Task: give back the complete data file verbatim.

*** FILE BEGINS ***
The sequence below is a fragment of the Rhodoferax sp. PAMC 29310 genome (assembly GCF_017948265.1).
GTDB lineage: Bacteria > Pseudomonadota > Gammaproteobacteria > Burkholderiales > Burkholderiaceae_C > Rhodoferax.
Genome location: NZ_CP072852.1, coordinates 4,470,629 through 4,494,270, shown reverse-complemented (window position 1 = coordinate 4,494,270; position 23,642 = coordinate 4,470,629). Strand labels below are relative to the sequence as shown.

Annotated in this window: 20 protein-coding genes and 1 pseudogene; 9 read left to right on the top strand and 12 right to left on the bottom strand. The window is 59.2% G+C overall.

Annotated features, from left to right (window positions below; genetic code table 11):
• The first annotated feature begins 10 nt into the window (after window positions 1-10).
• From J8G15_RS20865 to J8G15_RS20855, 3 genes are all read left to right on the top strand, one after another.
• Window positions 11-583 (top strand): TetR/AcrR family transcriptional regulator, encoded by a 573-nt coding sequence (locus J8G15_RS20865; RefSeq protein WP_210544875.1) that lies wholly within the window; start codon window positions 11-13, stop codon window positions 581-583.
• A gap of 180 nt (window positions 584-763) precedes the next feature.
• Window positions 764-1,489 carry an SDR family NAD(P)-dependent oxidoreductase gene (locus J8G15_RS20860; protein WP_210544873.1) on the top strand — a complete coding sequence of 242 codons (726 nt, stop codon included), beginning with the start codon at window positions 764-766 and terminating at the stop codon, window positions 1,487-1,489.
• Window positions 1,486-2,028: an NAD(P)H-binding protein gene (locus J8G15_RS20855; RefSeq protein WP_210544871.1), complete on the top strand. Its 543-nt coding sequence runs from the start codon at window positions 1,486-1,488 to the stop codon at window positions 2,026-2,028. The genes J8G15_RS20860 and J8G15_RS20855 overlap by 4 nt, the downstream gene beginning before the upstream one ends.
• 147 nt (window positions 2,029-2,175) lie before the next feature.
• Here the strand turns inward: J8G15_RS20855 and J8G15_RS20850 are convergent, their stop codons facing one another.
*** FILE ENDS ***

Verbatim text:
The sequence below is a fragment of the Rhodoferax sp. PAMC 29310 genome (assembly GCF_017948265.1).
GTDB lineage: Bacteria > Pseudomonadota > Gammaproteobacteria > Burkholderiales > Burkholderiaceae_C > Rhodoferax.
Genome location: NZ_CP072852.1, coordinates 4,470,629 through 4,494,270, shown reverse-complemented (window position 1 = coordinate 4,494,270; position 23,642 = coordinate 4,470,629). Strand labels below are relative to the sequence as shown.

Annotated in this window: 20 protein-coding genes and 1 pseudogene; 9 read left to right on the top strand and 12 right to left on the bottom strand. The window is 59.2% G+C overall.

Annotated features, from left to right (window positions below; genetic code table 11):
• The first annotated feature begins 10 nt into the window (after window positions 1-10).
• From J8G15_RS20865 to J8G15_RS20855, 3 genes are all read left to right on the top strand, one after another.
• Window positions 11-583 (top strand): TetR/AcrR family transcriptional regulator, encoded by a 573-nt coding sequence (locus J8G15_RS20865; RefSeq protein WP_210544875.1) that lies wholly within the window; start codon window positions 11-13, stop codon window positions 581-583.
• A gap of 180 nt (window positions 584-763) precedes the next feature.
• Window positions 764-1,489 carry an SDR family NAD(P)-dependent oxidoreductase gene (locus J8G15_RS20860; protein WP_210544873.1) on the top strand — a complete coding sequence of 242 codons (726 nt, stop codon included), beginning with the start codon at window positions 764-766 and terminating at the stop codon, window positions 1,487-1,489.
• Window positions 1,486-2,028: an NAD(P)H-binding protein gene (locus J8G15_RS20855; RefSeq protein WP_210544871.1), complete on the top strand. Its 543-nt coding sequence runs from the start codon at window positions 1,486-1,488 to the stop codon at window positions 2,026-2,028. The genes J8G15_RS20860 and J8G15_RS20855 overlap by 4 nt, the downstream gene beginning before the upstream one ends.
• 147 nt (window positions 2,029-2,175) lie before the next feature.
• Here the strand turns inward: J8G15_RS20855 and J8G15_RS20850 are convergent, their stop codons facing one another.